Q: Archbishop J, why World Communications Day?
For 54 years, the Church has celebrated World Communications Day. This is because of the realisation that communications are at the very core of the Church’s mission. The Vatican II document On the Means of Social Communication (Communio et Progressio) says: “Communication is more than the expression of ideas and the indication of emotion. At its most profound level it is the giving of self in love” (11). Love is the new commandment Jesus gave us (Jn 13:34): Communication is indispensable for living the commandment.
In the Pastoral Instruction, Dawn of a New Era (1992) the Church says: “Here, in the Word made flesh, God’s self-communication is definitive. In Jesus’ words and deeds the Word is liberating, redemptive, for all humankind. This loving self-revelation of God, combined with humanity’s response of faith, constitutes a profound dialogue” (6).
In the inner heart of the Trinity there is communication. Father gives all to Son and the Spirit, the Son gives all to Father and Spirit and the Spirit gives all to Father and Son. This is the model of Christian life, the model of discipleship, the model of marriage and of religious life, priesthood and lay consecrated life.
For the Church to be faithful to Christ, communication needs to be more than effective in ways of sending and receiving messages. Communication, as the sacred council says, is giving of ourselves in love.
World Communications Day 2020
The theme of World Communications Day 2020 is “That you may tell your children and grandchildren” (Ex 10:2). In his message marking today’s celebration, Pope Francis reflects on human history and the textured interconnections of our lives. He says: “Amid the cacophony of voices and messages that surround us, we need a human story that can speak of ourselves and of the beauty all around us. A narrative that can regard our world and its happenings with a tender gaze. A narrative that can tell us that we are part of a living and interconnected tapestry. A narrative that can reveal the interweaving of the threads which connect us to one another” (1).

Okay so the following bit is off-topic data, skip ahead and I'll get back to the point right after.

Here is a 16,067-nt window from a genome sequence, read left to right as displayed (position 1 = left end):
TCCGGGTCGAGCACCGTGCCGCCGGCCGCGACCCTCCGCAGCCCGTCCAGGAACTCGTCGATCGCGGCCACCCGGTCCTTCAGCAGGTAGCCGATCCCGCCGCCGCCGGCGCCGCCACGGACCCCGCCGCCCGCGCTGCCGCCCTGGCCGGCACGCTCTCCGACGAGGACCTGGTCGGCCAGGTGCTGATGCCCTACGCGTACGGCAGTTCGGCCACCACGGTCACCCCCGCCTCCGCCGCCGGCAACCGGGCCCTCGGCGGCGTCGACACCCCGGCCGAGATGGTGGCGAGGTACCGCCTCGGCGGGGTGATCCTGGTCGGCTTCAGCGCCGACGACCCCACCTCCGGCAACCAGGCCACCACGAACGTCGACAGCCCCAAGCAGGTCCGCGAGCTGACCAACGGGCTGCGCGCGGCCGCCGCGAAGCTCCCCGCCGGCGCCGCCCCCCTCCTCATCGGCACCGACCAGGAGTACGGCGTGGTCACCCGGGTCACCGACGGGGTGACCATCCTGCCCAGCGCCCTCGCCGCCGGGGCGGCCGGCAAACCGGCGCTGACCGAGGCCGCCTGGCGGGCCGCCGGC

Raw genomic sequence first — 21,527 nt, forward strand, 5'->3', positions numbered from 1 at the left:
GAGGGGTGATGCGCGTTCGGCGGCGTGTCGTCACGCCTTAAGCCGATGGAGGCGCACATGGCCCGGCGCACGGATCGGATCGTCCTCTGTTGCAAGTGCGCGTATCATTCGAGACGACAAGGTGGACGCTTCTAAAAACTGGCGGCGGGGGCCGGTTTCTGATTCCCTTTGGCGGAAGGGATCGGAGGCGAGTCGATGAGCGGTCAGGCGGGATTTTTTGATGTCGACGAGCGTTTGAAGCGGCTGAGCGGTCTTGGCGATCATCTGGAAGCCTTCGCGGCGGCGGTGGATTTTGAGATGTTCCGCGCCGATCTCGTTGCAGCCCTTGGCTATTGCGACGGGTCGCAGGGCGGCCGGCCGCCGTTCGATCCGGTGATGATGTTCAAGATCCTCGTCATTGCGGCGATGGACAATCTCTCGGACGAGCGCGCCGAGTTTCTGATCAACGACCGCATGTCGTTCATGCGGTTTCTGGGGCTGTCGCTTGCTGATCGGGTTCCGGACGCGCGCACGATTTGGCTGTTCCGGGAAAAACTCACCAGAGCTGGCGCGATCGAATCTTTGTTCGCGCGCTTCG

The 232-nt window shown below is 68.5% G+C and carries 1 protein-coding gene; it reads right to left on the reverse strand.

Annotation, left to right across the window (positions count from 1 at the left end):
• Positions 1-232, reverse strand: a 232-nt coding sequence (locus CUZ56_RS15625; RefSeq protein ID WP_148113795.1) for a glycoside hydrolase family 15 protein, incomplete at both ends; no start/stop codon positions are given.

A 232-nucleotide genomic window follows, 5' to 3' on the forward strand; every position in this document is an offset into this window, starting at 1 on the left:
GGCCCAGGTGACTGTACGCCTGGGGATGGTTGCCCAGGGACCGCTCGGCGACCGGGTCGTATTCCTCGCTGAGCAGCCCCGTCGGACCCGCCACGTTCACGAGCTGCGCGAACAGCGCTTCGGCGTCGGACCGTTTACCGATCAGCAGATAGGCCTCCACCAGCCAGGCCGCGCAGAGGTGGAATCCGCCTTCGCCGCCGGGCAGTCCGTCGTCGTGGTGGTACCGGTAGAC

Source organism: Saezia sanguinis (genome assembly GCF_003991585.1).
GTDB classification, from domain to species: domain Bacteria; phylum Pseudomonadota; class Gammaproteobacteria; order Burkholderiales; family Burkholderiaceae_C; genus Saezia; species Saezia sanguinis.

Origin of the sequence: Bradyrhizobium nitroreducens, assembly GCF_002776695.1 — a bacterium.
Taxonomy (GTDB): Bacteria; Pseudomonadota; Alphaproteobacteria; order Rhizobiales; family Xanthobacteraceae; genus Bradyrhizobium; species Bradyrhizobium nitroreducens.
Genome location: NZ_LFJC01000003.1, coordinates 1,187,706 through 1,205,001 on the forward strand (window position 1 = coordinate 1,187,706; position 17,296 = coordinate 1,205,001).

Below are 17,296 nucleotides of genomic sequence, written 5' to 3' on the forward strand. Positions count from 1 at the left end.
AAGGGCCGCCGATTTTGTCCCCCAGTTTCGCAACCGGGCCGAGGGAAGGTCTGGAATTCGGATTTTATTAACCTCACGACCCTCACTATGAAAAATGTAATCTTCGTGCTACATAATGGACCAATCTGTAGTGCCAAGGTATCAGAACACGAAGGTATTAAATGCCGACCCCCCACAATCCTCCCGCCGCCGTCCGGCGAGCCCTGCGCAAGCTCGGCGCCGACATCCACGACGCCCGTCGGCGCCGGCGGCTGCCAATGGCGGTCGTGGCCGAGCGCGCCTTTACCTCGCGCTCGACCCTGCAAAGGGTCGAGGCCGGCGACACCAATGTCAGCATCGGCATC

The Holy Father sees human-to-human communication as the means to build meaning in our lives and engage in the common pursuit of the good. He believes as we understand the power of stories, we will learn how to bring about a more humane humanity—how to give ourselves in love to others. Our particular ability to tell stories separates us from all other living creatures.
He says: “We are not just the only beings who need clothing to cover our vulnerability (cf Gen 3: 21); we are also the only ones who need to be ‘clothed’ with stories to protect our lives. We weave not only clothing, but also stories: indeed, the human capacity to ‘weave’ (Latin texere) gives us not only the word textile but also text. The stories of different ages all have a common ‘loom’: the thread of their narrative involves ‘heroes’, including everyday heroes, who in following a dream confront difficult situations and combat evil, driven by a force that makes them courageous, the force of love. By immersing ourselves in stories, we can find reasons to heroically face the challenges of life.” (1)